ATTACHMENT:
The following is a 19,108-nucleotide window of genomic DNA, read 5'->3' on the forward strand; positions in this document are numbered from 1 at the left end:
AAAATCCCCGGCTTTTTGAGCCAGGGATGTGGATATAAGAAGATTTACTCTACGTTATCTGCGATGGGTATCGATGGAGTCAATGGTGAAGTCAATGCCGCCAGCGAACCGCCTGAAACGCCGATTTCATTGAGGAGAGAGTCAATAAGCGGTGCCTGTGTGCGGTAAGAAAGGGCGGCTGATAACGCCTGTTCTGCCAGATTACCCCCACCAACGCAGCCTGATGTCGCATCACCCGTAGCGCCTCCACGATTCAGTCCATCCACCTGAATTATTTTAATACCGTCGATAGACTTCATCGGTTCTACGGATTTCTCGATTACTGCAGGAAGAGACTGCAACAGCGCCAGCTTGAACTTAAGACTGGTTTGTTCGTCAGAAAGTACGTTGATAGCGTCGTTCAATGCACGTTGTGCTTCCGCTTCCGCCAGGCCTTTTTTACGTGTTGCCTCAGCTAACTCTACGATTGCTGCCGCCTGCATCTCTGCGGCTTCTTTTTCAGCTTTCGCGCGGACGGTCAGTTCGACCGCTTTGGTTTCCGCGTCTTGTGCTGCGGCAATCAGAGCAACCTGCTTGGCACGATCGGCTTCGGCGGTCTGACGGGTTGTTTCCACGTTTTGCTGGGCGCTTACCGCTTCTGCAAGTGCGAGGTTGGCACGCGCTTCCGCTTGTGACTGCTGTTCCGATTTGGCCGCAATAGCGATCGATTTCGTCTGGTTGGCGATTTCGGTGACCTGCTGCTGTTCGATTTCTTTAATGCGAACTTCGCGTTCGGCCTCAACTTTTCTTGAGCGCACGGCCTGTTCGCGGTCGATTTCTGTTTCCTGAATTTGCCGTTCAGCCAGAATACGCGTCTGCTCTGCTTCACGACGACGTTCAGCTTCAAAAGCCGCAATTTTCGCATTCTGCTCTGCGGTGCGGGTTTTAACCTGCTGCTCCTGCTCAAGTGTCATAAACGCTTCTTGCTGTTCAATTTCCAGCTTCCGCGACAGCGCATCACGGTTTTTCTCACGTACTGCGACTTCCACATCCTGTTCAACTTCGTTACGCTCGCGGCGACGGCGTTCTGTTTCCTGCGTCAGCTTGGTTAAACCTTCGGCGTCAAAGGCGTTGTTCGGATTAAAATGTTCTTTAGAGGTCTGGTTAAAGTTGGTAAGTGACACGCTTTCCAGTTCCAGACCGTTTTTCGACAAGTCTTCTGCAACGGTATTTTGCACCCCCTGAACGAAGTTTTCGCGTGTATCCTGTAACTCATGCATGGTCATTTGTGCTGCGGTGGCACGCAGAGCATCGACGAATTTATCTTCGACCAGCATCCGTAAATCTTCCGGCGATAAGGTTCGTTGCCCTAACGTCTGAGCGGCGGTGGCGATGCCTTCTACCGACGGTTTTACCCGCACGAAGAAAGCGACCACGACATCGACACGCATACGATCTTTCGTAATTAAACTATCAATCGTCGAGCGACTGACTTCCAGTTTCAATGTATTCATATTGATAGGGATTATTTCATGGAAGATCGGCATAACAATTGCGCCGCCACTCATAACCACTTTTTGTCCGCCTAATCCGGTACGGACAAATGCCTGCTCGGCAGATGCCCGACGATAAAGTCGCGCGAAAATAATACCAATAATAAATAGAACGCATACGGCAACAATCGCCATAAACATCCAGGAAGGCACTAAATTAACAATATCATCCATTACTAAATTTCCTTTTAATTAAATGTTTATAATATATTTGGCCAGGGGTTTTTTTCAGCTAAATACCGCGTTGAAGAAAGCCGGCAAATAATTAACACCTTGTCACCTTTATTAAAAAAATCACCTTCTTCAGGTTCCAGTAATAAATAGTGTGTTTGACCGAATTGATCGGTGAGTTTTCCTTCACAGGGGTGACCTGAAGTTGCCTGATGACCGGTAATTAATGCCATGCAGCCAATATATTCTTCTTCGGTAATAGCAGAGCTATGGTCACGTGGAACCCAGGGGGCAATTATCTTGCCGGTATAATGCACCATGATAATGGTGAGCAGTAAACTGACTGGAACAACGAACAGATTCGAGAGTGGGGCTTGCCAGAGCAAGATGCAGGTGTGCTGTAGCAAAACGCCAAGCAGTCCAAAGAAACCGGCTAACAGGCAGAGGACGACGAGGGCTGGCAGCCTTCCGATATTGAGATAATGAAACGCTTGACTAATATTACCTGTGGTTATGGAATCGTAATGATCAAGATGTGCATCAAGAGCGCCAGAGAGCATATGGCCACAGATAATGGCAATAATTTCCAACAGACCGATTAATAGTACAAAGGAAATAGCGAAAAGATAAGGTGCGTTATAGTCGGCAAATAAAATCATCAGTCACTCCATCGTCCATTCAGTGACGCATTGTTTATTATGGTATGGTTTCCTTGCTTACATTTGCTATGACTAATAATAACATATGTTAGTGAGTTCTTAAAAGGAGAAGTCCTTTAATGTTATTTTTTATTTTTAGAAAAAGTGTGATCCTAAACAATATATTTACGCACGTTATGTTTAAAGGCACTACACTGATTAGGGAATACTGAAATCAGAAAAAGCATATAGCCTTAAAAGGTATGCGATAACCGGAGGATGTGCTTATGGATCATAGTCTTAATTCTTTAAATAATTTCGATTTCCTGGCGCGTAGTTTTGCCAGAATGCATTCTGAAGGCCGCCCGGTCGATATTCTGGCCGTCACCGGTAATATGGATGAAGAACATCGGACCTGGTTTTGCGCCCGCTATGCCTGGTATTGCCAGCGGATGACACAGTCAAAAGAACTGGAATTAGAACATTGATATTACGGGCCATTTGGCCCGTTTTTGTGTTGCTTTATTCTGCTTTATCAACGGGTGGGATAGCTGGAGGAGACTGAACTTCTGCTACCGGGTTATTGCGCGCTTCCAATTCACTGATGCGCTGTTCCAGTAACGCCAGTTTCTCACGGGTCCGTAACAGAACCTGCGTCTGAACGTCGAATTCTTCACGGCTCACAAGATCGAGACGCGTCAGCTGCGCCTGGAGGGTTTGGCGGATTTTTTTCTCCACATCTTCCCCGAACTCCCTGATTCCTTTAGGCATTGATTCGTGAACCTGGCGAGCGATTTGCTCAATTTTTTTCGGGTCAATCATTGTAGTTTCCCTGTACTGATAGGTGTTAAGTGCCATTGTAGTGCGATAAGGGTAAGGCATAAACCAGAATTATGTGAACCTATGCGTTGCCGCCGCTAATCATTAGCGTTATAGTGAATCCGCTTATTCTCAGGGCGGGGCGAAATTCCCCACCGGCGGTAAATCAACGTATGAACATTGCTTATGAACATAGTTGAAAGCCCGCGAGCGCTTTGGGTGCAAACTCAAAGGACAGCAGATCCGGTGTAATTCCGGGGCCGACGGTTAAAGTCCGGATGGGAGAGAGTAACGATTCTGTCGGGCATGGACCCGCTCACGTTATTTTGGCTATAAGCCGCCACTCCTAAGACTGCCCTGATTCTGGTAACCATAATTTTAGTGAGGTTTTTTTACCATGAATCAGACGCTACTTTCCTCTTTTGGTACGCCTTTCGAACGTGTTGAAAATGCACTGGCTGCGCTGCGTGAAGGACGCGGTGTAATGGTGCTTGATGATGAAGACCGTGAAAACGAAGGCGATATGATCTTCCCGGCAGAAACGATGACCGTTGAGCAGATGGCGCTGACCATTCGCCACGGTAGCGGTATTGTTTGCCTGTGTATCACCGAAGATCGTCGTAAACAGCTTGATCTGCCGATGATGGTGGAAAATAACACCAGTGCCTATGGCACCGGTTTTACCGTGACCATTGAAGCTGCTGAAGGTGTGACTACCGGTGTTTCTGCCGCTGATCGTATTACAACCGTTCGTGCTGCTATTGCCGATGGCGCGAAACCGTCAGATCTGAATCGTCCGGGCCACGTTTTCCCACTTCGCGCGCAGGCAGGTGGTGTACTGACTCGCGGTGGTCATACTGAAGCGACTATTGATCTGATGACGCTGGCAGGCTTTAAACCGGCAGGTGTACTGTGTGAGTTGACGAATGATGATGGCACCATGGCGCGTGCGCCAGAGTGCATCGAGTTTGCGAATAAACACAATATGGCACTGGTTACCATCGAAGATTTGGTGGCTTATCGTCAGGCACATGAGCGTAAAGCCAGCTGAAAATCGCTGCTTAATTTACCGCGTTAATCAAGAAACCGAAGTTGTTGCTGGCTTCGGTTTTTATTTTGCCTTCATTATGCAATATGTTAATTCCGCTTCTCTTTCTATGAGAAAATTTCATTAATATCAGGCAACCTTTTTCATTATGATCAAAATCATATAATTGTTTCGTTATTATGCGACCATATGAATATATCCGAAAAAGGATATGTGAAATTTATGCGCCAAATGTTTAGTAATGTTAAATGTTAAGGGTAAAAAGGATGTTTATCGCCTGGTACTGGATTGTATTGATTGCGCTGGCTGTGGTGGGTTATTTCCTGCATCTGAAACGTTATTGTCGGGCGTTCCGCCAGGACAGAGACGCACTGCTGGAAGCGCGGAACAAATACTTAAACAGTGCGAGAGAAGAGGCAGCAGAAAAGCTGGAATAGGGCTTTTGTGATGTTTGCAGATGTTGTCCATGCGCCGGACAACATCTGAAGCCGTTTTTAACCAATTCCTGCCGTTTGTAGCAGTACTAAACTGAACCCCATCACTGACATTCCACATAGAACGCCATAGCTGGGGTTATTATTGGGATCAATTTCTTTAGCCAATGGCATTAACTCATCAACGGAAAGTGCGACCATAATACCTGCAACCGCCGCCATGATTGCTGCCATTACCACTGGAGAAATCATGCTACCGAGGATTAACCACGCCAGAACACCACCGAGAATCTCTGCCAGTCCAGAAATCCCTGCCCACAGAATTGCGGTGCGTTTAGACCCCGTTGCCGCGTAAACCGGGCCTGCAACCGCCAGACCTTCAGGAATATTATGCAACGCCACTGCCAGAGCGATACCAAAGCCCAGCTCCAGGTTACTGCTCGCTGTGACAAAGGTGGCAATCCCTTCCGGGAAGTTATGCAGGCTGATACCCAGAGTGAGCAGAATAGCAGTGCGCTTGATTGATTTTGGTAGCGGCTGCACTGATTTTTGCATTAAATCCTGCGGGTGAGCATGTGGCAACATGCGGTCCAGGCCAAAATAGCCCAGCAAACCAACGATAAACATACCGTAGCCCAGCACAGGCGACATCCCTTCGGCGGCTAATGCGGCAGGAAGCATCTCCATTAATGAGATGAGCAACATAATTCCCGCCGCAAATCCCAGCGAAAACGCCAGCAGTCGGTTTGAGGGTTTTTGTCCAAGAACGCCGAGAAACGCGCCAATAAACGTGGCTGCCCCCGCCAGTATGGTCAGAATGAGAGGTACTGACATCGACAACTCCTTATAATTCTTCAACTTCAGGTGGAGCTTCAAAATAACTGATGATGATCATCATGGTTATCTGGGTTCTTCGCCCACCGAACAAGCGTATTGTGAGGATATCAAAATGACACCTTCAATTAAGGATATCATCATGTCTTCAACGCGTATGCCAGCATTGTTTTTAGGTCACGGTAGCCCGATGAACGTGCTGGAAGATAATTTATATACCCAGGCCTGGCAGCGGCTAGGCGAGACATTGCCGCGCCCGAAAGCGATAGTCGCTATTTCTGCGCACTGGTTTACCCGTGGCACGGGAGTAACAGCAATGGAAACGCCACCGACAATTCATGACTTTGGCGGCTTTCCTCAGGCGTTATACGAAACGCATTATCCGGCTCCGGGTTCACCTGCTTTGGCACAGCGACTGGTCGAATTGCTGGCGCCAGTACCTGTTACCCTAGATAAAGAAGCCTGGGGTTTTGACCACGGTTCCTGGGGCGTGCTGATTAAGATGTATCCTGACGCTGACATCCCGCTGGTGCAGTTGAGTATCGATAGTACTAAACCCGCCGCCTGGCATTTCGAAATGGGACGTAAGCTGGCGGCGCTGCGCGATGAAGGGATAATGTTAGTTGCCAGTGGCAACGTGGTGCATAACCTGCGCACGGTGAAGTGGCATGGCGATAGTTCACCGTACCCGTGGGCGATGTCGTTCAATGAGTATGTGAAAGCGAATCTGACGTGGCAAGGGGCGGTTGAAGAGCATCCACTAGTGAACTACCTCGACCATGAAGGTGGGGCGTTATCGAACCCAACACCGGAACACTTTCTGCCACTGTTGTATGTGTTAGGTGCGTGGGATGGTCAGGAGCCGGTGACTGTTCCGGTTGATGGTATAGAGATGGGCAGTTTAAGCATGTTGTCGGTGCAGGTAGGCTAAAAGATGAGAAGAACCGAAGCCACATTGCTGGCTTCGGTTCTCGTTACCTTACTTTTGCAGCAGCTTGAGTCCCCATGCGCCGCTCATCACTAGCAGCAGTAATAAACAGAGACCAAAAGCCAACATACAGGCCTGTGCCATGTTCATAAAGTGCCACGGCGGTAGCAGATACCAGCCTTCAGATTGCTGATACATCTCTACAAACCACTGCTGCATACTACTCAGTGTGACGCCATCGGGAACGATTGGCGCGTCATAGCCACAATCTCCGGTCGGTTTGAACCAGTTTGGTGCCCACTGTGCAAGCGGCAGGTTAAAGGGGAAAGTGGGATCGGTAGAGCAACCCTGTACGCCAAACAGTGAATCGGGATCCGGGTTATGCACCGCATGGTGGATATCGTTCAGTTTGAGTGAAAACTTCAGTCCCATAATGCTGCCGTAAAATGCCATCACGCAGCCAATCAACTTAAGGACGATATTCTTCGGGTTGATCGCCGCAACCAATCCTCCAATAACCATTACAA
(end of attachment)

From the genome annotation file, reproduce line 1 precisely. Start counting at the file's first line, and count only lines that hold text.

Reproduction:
The following is a 19,108-nucleotide window of genomic DNA, read 5'->3' on the forward strand; positions in this document are numbered from 1 at the left end: